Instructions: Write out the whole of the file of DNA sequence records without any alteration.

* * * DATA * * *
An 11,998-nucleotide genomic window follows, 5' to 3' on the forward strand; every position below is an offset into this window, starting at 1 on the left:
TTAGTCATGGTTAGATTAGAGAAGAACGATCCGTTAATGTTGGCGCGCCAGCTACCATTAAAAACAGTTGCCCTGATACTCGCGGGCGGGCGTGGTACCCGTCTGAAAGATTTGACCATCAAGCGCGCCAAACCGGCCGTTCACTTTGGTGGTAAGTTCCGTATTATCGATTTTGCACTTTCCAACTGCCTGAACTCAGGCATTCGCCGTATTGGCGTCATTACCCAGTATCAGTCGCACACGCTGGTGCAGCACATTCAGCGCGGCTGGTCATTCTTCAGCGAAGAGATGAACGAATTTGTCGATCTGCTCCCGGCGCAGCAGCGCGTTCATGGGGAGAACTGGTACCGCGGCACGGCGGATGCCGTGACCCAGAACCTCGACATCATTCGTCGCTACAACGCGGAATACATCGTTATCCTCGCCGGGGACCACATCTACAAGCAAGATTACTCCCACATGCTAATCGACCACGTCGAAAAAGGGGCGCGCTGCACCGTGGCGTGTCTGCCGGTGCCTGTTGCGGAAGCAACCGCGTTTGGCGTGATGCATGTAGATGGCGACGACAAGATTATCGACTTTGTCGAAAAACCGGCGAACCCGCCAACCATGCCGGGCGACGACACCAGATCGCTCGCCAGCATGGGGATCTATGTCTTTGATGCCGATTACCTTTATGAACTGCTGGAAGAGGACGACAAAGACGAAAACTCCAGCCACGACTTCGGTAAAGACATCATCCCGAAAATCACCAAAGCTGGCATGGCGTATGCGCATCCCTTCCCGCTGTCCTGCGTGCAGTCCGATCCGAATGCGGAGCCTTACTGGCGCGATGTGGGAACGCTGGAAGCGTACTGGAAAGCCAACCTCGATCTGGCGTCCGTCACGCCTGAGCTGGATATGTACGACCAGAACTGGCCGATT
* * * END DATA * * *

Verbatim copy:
An 11,998-nucleotide genomic window follows, 5' to 3' on the forward strand; every position below is an offset into this window, starting at 1 on the left:
TTAGTCATGGTTAGATTAGAGAAGAACGATCCGTTAATGTTGGCGCGCCAGCTACCATTAAAAACAGTTGCCCTGATACTCGCGGGCGGGCGTGGTACCCGTCTGAAAGATTTGACCATCAAGCGCGCCAAACCGGCCGTTCACTTTGGTGGTAAGTTCCGTATTATCGATTTTGCACTTTCCAACTGCCTGAACTCAGGCATTCGCCGTATTGGCGTCATTACCCAGTATCAGTCGCACACGCTGGTGCAGCACATTCAGCGCGGCTGGTCATTCTTCAGCGAAGAGATGAACGAATTTGTCGATCTGCTCCCGGCGCAGCAGCGCGTTCATGGGGAGAACTGGTACCGCGGCACGGCGGATGCCGTGACCCAGAACCTCGACATCATTCGTCGCTACAACGCGGAATACATCGTTATCCTCGCCGGGGACCACATCTACAAGCAAGATTACTCCCACATGCTAATCGACCACGTCGAAAAAGGGGCGCGCTGCACCGTGGCGTGTCTGCCGGTGCCTGTTGCGGAAGCAACCGCGTTTGGCGTGATGCATGTAGATGGCGACGACAAGATTATCGACTTTGTCGAAAAACCGGCGAACCCGCCAACCATGCCGGGCGACGACACCAGATCGCTCGCCAGCATGGGGATCTATGTCTTTGATGCCGATTACCTTTATGAACTGCTGGAAGAGGACGACAAAGACGAAAACTCCAGCCACGACTTCGGTAAAGACATCATCCCGAAAATCACCAAAGCTGGCATGGCGTATGCGCATCCCTTCCCGCTGTCCTGCGTGCAGTCCGATCCGAATGCGGAGCCTTACTGGCGCGATGTGGGAACGCTGGAAGCGTACTGGAAAGCCAACCTCGATCTGGCGTCCGTCACGCCTGAGCTGGATATGTACGACCAGAACTGGCCGATT